Last night the Pittsburgh Penguins shut out the Carolina Hurricanes and won the game 3-0.  Brent Johnson was in net for the Penguins.  On Friday night the Penguins lost 3-2 to the Philadelphia Flyers.  Marc-Andre Fleury was in net.  It’s a pattern that has repeated itself all season.

The Penguins are winning hockey games with Brent Johnson.  They’re losing with Marc-Andre Fleury.

In six games this season, Johnson has a 5-0-1 record.  His 1.16 GAA is second in the NHL behind Tim Thomas.  The same can be said for his .960 save percentage.

Marc-Andre Fleury has also played six games this season.  He has a 1-5 record, a 3.35 GAA and a .863 save percentage.  Obviously none of those numbers are anywhere near the league leaders.

When you look at those statistics, there really isn’t a controversy at all.  Brent Johnson is performing much better than Fleury is this season.

However, the controversy comes from from the players’ salaries.

Marc-Andre Fleury makes $5 million per season and is signed with the Penguins until 2015.  Brent Johnson makes $600,000 and is signed until 2012.  The Pittsburgh Penguins are right up against the NHL salary cap, with about $600,000 in cap space according to Cap Geek.  The Penguins can simply not afford to have Marc-Andre Fleury sit on the bench and collect $5 million.

And so there is the controversy.  As good as Brent Johnson plays, he is not the team’s starting goaltender.  Not for the long run at least.  Johnson will likely get the majority of starts for the next while due to the fact that he is the proverbial “hot hand,” but that’s not a long term solution for the team.

Pro Hockey Talk put together some insightful numbers on the situation.  When you look at their numbers, you can see that both goaltenders have been placed in very similar situations this year.  They’ve seen a relatively similar number of shots each game and the Pens have scored a similar number of goals in front of both goaltenders.  Johnson has just outperformed Fleury to this point.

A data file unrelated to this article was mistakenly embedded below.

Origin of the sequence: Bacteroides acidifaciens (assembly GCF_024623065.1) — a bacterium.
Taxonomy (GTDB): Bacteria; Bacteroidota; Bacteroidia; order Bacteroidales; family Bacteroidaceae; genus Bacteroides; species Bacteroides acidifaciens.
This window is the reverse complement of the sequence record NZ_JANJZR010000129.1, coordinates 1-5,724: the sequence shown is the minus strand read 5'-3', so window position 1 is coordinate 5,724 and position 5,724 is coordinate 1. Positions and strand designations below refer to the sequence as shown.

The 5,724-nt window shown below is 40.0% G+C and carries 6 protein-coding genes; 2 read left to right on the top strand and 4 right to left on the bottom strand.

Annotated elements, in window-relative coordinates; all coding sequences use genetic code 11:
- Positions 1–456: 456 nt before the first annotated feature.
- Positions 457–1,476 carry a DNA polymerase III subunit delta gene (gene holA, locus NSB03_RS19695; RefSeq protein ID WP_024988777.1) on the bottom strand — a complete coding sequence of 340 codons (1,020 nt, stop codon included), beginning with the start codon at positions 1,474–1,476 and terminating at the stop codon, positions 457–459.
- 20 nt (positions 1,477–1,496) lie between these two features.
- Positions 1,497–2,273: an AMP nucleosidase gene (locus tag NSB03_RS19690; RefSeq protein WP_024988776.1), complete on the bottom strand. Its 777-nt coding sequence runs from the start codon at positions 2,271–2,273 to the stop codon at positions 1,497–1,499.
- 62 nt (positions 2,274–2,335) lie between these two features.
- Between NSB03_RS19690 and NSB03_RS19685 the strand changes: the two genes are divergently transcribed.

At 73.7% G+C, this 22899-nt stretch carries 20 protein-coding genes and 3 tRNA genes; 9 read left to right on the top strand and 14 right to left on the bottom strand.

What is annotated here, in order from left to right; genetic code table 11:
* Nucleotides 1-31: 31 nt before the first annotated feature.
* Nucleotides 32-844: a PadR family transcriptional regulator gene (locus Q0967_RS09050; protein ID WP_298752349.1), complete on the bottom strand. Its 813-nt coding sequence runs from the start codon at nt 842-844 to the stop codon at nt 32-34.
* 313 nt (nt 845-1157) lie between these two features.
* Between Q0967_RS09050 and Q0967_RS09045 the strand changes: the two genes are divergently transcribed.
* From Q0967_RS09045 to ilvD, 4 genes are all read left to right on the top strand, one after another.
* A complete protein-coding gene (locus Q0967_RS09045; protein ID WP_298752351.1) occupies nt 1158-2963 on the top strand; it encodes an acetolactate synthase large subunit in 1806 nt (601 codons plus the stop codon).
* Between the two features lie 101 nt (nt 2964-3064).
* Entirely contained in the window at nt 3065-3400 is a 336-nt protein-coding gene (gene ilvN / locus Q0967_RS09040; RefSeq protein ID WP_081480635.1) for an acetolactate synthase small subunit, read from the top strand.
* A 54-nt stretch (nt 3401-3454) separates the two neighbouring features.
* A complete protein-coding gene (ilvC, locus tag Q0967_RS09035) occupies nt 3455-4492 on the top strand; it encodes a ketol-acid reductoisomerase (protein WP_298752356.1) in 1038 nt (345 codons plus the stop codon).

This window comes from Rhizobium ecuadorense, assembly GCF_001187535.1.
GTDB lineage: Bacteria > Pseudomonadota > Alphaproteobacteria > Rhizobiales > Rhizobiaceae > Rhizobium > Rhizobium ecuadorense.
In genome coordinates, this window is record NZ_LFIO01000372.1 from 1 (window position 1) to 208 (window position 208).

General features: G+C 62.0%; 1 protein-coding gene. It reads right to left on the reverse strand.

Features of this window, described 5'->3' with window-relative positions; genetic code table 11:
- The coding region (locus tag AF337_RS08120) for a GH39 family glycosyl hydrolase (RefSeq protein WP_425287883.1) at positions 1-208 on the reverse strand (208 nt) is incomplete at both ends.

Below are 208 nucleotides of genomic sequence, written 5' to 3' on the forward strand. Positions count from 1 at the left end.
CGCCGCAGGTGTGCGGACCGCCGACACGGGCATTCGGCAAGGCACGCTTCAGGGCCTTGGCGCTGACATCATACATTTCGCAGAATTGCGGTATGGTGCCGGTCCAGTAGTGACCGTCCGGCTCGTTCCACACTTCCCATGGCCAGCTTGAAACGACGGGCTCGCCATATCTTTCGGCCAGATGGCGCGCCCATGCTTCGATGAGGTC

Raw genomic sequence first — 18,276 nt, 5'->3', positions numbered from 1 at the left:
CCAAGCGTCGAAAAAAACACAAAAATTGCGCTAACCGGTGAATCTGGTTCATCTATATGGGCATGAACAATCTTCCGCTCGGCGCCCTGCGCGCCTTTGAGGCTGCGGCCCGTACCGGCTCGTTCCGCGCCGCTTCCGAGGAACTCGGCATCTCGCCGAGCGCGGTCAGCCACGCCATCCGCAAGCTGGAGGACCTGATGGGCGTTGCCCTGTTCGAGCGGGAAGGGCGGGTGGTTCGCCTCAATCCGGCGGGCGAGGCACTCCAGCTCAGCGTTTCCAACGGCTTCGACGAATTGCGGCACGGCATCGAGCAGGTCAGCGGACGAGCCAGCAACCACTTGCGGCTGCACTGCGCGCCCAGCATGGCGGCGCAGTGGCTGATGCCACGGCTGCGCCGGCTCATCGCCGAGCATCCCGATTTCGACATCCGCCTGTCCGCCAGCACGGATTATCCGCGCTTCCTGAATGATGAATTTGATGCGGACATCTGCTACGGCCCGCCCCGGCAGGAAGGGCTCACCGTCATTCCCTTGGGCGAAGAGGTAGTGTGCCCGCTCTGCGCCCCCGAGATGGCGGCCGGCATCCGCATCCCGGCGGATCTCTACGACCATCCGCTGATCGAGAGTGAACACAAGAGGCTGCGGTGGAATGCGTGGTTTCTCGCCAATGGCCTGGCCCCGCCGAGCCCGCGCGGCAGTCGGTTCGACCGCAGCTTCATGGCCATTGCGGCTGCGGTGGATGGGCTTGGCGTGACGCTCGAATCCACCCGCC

However, regardless of the numbers, the truth is that Marc-Andre Fleury will ultimately need to play better – much better – in order for the Penguins to succeed.  He is their goaltender for the foreseeable future.  So what is wrong with him right now?

Obviously this is not an easy question to answer.  If it was, the problem would have been resolved by now.  Fleury has always gone through periods where is plays without much confidence.  During those times he gives up huge rebounds, makes mistakes and the Penguins lose hockey games.  However, he usually bounces back from these periods quite quickly.

For example, in the 2009 Stanley Cup Finals, the Penguins were beaten 5-0 in game five in Detroit.  Fleury put on a terrible performance and was pulled from the game.  However, in games six and seven Fleury came back with two of the strongest performances of his career.  The Pens won both of those two games by a score of 2-1 and won the Stanley Cup.

Fleury bounced back then, so why is he not bouncing back now?  He’s been given several chances to succeed this season, and has not performed as he has in the past.  He’s only 25 years old, so it doesn’t make sense that he would have regressed this much suddenly.

Marc-Andre Fleury is an outstanding athlete and a talented goaltender.  His biggest mistakes are mental ones, and it feels like a lack of mental toughness is causing his issues this year.  Will he be able to get over whatever is harming his game and return to form, or will the Pens need to rely on Brent Johnson this season?

Comments (2)

  1. [...] record.  He was struggling in games and Brent Johnson was frequently outperforming him.  Many werequestioning whether or not he had lost it.That trend seemingly started to change when the Penguins, with Johnson in net, blew a 4-2 lead in [...]

  2. [...] Staal for long periods of time should definitely be considered surprising.  Marc-Andre Fleury, who struggled terribly during the first month of the season, has become the team’s MVP and is one of the main [...]

Leave a Reply

Your email address will not be published. Required fields are marked *